As today’s business environment seems to change rapidly, one of the most valuable attributes to a young professional’s resume includes some form of global experience. As a business student at North Carolina State University, I have limited travel experiences (and an empty passport), compared with some of my peers. But it seems I'm not alone.
And I know that doing nothing but traveling the world is rather impossible for a new college graduate who must pay off loans, work long hours, and learn proper “adulting” skills. However, I wonder, is it possible for one to see the world without ACTUALLY traveling the world?
My International Experience
Upon entering my final semester of undergraduate work, it's natural to look back on all of my college experiences and all that I have learned from them. One experience, in particular, stands out. Just last semester in my Market Research class, the students were divided into groups according to our last names. I knew nobody ... at first. What I learned, those, was that José was from Ecuador, Laurie was from France, and Jacobo was from Spain. Being that my personal global experience had been somewhat limited up to that point, I had no idea what to expect, but I was excited by the idea that I could be exposed to some new experiences without taking out my passport.
I was teamed up with this group for the entire semester, and my experience working with all three of them was inspirational. While I brought zero language skills to the group, José, Laurie, and Jacobo were perfectly fluent in English. They were intelligent and curious, and culturally aware and conscious. During long working nights and sporadic group meetings, they shared stories with me about their friends and family back home, about their summer plans, and about attending college in a foreign country. I really got to know them on a personal level, and it was incredible to see how four vastly different people, really weren't that different at all. It made this huge world feel much smaller and more personal.
I got lucky (mostly because of my last name) getting paired up with the team I did. But there are many ways to gain global experience without traveling. For example, more than 13% of people currently living in the U.S. were born in a different country. This is an enormous opportunity for all of use to build cross-cultural relationships. Talk to people, get to know someone new -- this is especially easy for students who are on university campuses and have access to various communities and peers.
In addition, my experience here at Bluespark has also put this “glocal” idea in motion. With colleagues from various countries including Ecuador, Spain, and Canada, it makes the world feel a bit smaller, as well. I am able to communicate over video with someone who is physically located thousands of miles away ... and it only takes an instant.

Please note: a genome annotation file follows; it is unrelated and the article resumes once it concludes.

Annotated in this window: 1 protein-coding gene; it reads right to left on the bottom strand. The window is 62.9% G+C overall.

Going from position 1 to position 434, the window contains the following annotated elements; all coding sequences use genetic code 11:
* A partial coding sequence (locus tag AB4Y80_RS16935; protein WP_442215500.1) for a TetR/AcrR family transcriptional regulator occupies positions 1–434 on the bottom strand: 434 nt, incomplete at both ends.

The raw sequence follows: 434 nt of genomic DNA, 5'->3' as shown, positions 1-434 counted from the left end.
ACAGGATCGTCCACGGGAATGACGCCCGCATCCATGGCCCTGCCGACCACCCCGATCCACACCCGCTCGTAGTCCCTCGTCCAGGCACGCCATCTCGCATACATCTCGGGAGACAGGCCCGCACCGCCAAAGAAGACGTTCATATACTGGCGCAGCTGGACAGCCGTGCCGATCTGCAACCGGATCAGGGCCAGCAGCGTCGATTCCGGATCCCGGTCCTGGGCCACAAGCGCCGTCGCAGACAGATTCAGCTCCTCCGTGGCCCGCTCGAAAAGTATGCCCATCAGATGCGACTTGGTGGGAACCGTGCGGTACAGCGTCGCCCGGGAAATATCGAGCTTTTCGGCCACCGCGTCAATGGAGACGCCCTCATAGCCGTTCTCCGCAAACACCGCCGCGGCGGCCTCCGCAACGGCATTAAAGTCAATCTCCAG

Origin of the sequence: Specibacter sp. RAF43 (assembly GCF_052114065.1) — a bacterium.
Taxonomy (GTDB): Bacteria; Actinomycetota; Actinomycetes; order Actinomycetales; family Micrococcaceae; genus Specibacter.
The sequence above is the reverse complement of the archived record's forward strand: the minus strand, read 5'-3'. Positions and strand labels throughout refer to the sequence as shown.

Bluespark has structured their employees so that our “offices” are anywhere we’d like them to be, like in coffee shops (within biking distance, of course), home, or in my case, my college dorm room. There are daily meetings in the conference room (Google Meet) and side conversations by the water cooler (HipChat), just like any other business office in the world.
My key takeaway for a young professional here is simple; work for a global company. And “global” does not have to mean “gigantic.” Bluespark has 23 employees, and still offers experience from over eight countries.
Through my entire collegiate experience I have come to learn that so many global perspectives are already woven into my life on a daily basis, many more than I ever believed. These perspectives and exposures have inspired me and sparked a great curiosity in me to truly see the world.
So to answer my own question, “is it possible for one to see the world without actually traveling the world?” Yes, I think so .
For example, I’ve seen the world through other peoples’ eyes via their personal anecdotes and stories, and I’ve seen the world through a laptop screen and webcam. With that being said, it’s now time for me to see the world with my own eyes. So as I count down the days to graduation in May, I have almost finished planning my first visit to Europe coming this July.
No matter the circumstances or restrictions, I believe it's important to try and gain some type of global experience or exposure -- access the world through whatever ways you can (and there are many).
Now, I'm looking forward to actually getting that first passport stamp.